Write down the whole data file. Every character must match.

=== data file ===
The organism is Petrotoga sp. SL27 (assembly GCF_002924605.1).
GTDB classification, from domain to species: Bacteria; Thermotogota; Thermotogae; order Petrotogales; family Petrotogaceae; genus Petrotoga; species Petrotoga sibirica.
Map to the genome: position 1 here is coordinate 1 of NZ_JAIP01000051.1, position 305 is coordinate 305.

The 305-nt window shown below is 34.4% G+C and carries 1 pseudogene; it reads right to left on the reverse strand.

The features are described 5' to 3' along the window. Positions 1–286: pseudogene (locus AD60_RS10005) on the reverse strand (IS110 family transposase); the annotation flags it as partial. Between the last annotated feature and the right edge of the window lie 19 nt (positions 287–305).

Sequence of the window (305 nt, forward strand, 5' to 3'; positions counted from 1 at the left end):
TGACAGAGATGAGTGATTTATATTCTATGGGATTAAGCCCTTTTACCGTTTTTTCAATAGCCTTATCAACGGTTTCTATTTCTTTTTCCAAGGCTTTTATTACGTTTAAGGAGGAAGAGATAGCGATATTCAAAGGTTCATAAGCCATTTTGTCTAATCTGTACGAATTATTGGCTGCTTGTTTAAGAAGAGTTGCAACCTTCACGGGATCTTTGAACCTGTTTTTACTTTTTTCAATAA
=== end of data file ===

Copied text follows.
The organism is Petrotoga sp. SL27 (assembly GCF_002924605.1).
GTDB classification, from domain to species: Bacteria; Thermotogota; Thermotogae; order Petrotogales; family Petrotogaceae; genus Petrotoga; species Petrotoga sibirica.
Map to the genome: position 1 here is coordinate 1 of NZ_JAIP01000051.1, position 305 is coordinate 305.

The 305-nt window shown below is 34.4% G+C and carries 1 pseudogene; it reads right to left on the reverse strand.

The features are described 5' to 3' along the window. Positions 1–286: pseudogene (locus AD60_RS10005) on the reverse strand (IS110 family transposase); the annotation flags it as partial. Between the last annotated feature and the right edge of the window lie 19 nt (positions 287–305).

Sequence of the window (305 nt, forward strand, 5' to 3'; positions counted from 1 at the left end):
TGACAGAGATGAGTGATTTATATTCTATGGGATTAAGCCCTTTTACCGTTTTTTCAATAGCCTTATCAACGGTTTCTATTTCTTTTTCCAAGGCTTTTATTACGTTTAAGGAGGAAGAGATAGCGATATTCAAAGGTTCATAAGCCATTTTGTCTAATCTGTACGAATTATTGGCTGCTTGTTTAAGAAGAGTTGCAACCTTCACGGGATCTTTGAACCTGTTTTTACTTTTTTCAATAA